Monday, October 21, 2013

Even More Pitch Experiments

While the Pitch Drop Experiment at the University is billed by both the Guinness Book of World Records and it's own webpage [1] as the longest running experiment, ScienceNews reported last week of other experiments that are similar in nature and one that is clearly the winner of the longest running experiment. I loved the article as I was not aware of any of these other experiments.

Two of the experiments are the design of Lord Kelvin. The first involves a layer of pitch in a shallow, broad dish. Corks were placed under the pitch and bullets were on top. Over time, the corks floated to the top and the bullets sank. What I find most fascinating was that this was used as a model for the now-deposed concept of aether which permeated the universe.
"Pitch was the only earthly material Kelvin knew of that could simultaneously behave as a solid and a fluid. He and other physicists of his era believed that a similar substance called the ether permeated the cosmos. Ether needed to be rigid enough to propagate rapidly oscillating light waves, yet fluid enough for planets and other objects to travel through it. Pitch was a great analog."
(The concept of aether was finally set aside for good when Einstein developed the concepts of relativity. While this experiment may have been the first time that rheology and cosmological physics crossed paths it wasn't the last. The same matrix calculations that Einstein developed for his Theory of Relativity are used today in many rheological equations.)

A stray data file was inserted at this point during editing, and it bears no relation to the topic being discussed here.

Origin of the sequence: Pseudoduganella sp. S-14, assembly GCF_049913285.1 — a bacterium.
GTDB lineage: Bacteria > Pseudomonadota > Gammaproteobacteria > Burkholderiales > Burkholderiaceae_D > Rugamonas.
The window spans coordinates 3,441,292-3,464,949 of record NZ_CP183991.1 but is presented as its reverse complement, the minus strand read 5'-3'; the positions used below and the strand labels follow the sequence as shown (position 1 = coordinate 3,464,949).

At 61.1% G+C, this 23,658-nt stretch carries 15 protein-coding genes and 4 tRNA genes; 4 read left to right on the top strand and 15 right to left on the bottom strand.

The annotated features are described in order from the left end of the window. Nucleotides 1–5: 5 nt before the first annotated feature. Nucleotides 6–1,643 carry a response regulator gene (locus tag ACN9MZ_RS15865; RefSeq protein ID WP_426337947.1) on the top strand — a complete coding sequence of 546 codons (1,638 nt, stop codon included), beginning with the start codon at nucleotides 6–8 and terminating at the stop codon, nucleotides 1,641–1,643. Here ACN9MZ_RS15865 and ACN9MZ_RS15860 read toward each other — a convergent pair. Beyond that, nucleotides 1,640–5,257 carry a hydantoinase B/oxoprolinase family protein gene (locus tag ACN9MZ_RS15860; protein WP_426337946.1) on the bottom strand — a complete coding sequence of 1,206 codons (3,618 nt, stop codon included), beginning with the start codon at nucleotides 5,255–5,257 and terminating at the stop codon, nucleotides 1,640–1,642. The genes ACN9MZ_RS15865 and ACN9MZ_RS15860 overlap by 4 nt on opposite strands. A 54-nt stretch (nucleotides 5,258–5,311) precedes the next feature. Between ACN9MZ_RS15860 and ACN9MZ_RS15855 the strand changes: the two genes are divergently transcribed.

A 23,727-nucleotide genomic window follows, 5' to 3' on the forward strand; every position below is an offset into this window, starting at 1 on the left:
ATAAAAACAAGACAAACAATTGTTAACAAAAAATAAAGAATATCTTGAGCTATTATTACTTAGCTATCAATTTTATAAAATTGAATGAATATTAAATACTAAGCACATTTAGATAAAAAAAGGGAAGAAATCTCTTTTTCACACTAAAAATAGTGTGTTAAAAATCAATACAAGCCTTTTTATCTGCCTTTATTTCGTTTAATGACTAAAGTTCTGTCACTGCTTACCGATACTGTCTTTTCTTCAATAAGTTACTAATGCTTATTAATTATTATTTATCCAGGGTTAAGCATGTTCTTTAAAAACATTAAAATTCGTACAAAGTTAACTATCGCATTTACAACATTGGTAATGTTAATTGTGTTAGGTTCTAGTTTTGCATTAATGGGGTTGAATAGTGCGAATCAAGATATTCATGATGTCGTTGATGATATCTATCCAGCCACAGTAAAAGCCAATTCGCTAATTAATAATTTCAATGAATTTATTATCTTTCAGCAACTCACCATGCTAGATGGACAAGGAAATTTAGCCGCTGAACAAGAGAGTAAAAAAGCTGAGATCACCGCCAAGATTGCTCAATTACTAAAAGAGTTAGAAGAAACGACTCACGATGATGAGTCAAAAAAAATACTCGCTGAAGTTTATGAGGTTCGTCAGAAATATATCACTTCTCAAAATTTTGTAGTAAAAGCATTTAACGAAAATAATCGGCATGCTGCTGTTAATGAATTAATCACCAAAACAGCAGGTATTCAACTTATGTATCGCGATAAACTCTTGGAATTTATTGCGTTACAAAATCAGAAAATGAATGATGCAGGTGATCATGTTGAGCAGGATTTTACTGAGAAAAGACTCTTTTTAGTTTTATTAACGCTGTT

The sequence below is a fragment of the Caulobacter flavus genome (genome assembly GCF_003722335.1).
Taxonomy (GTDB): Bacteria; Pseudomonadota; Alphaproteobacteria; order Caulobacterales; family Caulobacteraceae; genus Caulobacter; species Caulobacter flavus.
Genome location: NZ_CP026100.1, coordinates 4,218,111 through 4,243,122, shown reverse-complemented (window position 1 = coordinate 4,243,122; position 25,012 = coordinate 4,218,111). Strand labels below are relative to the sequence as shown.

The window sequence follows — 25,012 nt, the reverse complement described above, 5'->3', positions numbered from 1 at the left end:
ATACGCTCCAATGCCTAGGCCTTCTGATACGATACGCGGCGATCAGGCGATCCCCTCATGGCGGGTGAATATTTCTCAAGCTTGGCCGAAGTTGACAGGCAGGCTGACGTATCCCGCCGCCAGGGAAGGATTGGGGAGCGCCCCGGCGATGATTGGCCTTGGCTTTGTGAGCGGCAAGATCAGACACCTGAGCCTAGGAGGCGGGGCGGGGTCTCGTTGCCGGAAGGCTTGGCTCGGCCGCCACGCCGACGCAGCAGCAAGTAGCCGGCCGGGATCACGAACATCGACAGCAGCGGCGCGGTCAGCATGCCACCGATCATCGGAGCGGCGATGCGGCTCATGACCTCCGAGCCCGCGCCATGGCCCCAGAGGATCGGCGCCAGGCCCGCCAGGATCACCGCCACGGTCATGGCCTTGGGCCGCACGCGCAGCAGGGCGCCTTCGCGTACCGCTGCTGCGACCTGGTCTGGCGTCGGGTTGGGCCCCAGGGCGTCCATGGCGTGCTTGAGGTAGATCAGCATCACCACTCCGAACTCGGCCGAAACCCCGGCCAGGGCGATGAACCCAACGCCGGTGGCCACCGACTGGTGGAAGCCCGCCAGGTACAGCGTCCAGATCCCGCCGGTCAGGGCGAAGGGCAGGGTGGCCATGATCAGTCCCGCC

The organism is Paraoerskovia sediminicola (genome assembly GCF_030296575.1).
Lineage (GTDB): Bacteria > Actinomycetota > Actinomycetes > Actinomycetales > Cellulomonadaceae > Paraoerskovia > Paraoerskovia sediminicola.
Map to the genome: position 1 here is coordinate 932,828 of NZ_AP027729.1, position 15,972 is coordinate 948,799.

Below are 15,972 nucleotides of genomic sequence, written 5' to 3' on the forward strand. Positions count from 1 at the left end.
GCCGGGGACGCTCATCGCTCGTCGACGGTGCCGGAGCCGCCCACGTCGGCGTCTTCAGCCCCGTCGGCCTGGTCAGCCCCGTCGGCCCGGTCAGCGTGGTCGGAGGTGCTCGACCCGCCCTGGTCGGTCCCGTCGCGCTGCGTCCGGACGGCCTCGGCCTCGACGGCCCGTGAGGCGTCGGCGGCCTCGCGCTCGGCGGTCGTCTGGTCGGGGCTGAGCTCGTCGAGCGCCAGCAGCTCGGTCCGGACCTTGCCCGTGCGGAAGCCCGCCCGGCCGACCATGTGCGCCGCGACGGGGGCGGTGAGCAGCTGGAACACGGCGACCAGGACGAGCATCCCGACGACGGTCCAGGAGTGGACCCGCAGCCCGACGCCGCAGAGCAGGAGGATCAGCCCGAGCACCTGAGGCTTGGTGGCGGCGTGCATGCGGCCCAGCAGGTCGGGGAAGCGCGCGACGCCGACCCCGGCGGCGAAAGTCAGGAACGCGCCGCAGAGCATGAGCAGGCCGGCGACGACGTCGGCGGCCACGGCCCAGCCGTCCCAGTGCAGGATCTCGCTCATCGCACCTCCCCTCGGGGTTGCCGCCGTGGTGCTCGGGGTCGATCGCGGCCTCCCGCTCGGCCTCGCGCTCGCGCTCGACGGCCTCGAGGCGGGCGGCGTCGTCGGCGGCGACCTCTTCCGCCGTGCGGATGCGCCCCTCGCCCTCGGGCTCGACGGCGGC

The second experiment, also attributed to Lord Kelvin, was an artificial glacier, in which pitch was placed at the top of a ramp and slowly crept down it over time, much how a glacier slowly flows down a moutainside or other slope.

But the last experiment described by ScienceNews tops all of this, even a couple of other experiments [2] that aren't mentioned.
"Despite its head start, the newly rediscovered 1914 pitch experiment in Wales has not produced a single drop. The funnel stem is about 80 millimeters long, Aberystwyth lab technician Stephen Fearn says, yet the pitch has descended a mere 6 millimeters in the century since physicist G.T.R. “Taffy” Evans set it up. At that rate, the pitch won’t emerge from the funnel — let alone form a drop — for another 1,300 years. It’s unclear what type of pitch Evans used and why it flows so slowly."
Obviously a much more viscous pitch, but still rheology trumps all as there is sufficient evidence from the last 99 years that it is flowing. As they say, "When the going gets tough, the tough get rheology".

[1] Be sure to check out the high res version!

[2] Including another one from Lord Kelvin - what was it with this guy and long-running experiments?

No comments: